Wednesday, May 25, 2022

Unexpected Mushrooms #WordlessWednesday

Last Friday.  Our community garden plot.  We were doing a little raised bed maintenance on what was going to be a hot day.

And then I saw these growing.

No, these aren't potatoes.

These are mushrooms.  An unexpected crop. I'm happy they were outside our raised bed.

And no, I'm not going to harvest these.


Joining Sandee at Comedy Plus for her #WordlessWednesday.

Tuesday, May 24, 2022

How Many People Does it Take to Change A Light Bulb The Conclusion

Last Thursday, I published a blog post about a little bulb that burnt out in the inside of our freezer.  Trying to find a replacement bulb for a "12 V E14" LED sent us on an hours long hunt where I learned more than I want to know about LED light bulbs and technology that goes obsolete between the time you buy something and the time something needs replacement.

This is a too-familiar story for many of us, and I thought that the commenters on that post might want to know what finally happened.  What we encountered was an odyssey of customer service (or lack of it), which seems to be normal for these times.

When I last left you, dear reader...

... I was exhausted from a long, fruitless Internet research. We used to have a couple of appliance parts places in this area, but we knew they were no more.  The manufacturer of the freezer had nothing at all about freezers on their website. They had a customer service number that actually had Saturday hours, but spouse didn't want to try it. Amazon didn't seem to have anything that looked anything like this little light bulb.  Finally, we gave up for the day.

The next day, our son came over for lunch and he tried to help us. He discovered our particular bulb had been discontinued.   Finally, he came up with a possibility, on Amazon (a site I try not to order from, but it was looking like we had no choice).  The bulbs (we had to buy two) came last Tuesday.  They didn't fit.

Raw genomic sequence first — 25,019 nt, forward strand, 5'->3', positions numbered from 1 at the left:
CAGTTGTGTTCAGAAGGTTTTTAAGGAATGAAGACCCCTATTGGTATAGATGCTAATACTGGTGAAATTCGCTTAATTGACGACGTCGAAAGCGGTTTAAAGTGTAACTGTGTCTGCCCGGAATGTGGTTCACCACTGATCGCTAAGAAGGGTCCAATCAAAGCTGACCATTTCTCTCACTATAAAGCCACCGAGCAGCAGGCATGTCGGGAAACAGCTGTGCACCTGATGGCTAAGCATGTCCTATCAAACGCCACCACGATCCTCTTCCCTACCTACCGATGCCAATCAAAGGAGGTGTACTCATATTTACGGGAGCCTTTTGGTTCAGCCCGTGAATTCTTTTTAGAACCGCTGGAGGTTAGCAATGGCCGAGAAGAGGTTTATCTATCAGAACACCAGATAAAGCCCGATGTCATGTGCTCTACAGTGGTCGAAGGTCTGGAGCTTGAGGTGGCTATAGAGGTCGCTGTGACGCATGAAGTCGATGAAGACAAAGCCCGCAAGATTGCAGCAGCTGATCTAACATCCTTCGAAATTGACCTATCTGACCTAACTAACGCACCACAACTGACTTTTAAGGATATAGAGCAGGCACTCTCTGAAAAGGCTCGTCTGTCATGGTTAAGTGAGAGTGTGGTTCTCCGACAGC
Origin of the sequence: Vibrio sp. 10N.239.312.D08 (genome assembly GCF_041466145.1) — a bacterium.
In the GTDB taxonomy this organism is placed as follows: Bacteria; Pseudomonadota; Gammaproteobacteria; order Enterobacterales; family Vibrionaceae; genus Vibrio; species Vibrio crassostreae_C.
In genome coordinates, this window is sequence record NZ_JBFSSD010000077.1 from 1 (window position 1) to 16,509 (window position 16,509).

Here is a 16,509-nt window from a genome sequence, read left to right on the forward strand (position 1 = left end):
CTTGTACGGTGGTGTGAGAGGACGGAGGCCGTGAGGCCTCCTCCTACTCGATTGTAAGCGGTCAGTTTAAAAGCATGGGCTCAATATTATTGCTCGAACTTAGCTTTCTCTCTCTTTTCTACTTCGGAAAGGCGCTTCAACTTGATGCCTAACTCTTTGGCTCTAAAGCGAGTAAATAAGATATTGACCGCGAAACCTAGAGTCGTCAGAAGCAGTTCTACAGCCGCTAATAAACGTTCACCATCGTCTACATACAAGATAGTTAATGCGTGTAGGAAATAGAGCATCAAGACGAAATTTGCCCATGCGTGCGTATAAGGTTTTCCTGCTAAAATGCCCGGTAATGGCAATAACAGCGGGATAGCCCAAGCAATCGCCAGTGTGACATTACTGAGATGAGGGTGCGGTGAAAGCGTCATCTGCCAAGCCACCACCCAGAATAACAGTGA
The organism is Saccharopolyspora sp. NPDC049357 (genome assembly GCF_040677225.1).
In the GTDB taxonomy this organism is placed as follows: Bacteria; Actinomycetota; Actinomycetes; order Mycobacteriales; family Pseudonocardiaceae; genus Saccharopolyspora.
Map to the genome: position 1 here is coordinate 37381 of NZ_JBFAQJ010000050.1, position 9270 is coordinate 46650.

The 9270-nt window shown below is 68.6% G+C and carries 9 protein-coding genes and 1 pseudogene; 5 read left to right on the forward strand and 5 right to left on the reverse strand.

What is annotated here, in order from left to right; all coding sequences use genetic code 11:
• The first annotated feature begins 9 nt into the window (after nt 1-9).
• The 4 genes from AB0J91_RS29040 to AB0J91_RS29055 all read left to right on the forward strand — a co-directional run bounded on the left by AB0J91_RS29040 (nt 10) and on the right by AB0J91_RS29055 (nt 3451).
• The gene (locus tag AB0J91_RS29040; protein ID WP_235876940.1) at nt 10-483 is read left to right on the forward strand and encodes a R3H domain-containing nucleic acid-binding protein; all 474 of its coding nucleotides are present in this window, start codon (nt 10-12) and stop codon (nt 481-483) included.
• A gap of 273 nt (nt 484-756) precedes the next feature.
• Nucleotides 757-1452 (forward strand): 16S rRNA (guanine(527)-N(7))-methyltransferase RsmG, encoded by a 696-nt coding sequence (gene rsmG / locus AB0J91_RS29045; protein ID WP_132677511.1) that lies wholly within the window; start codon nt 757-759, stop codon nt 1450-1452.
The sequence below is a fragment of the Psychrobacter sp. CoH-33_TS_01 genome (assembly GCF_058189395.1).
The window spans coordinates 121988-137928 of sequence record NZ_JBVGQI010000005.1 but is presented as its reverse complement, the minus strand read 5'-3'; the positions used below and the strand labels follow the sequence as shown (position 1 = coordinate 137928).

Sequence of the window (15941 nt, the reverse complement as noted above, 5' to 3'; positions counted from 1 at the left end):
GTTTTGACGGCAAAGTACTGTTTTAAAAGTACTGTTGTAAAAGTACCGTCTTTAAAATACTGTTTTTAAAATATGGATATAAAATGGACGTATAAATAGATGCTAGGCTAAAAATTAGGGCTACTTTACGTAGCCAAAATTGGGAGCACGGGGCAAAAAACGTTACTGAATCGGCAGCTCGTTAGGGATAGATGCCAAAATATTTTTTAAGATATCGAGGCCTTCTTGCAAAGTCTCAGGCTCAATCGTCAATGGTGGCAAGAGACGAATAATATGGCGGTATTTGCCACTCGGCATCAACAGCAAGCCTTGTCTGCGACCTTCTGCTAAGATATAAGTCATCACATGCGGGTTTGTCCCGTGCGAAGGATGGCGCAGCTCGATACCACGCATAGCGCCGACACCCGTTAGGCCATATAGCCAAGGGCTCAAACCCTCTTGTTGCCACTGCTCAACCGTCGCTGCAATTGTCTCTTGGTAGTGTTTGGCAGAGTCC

He thought he found a possibility at a big box store locally, and that's where my post Thursday ended.  So let's join our story, already in progress.

We have two of those stores locally and I'm not going to name the chain.

Store #1: spouse went by himself.  There was no one around the department to help him.  He couldn't find it although the website said it was in stock.

Store #2 (both spouse and I) couldn't find the bulb and, again, there was no employee around.  We asked the customer service desk person and she looked annoyed (OK, maybe my take on her facial expression, but I also know she has a thankless job and may have just been having a bad day, especially if the store was understaffed).  She paged someone to come to that department. No one came.

We then went to the next aisle (a different department) and there was an employee there.  This young woman helped us.  The bulbs son had found (I had a screenshot on my phone, thankfully) were another size: E-12.  E-14s apparently are no longer made. She knew very little about the light bulb department, so our thanks go doubly to her.

This E-12 was the size of the bulbs we got from Amazon.  I got to thinking, was there such a thing as a E-14 to E-12 adapter.  Turns out Amazon sold one, through an Amazon storefront (I think that's the right term) on the West Coast.  I emailed them to see if it would be suitable for use in a freezer lid.

I never got a response after some 24 hours but the adapter was so inexpensive I decided to order it anyway.  It came yesterday.

The adapter worked.

So, how many people does it take to change a light bulb?  The modern answer: Too, too many.

Have you ever had a planned obsolescence experience?

Monday, May 23, 2022

Power Ballads #MusicMovesMe

It's Monday and we all know what that means.  Boys and girls, it's time to turn away from your cares and enjoy some music!

Who are the Music Moves Me bloggers? We are bloggers who blog about music each Monday and if you have music to share with us, you are most welcome to join! (Music Posts Only-meaning at least one music video, please!)   Our head hostess is Cathy from Curious as a Cathy,  and she is joined by the knowledgeable Stacy of Stacy Uncorked and the world famous (not) me.  Our founder, Xmas Dolly, has stepped back from blogging for now, and would appreciate your good thoughts as she works through some health issues.

We'd love more music lovers to join our fun group.  All you have to do is join the linky above with a music post that contains at least one music video (there must be a music video or your post will be subject to removal or labeling "No Music").  Easy peasy!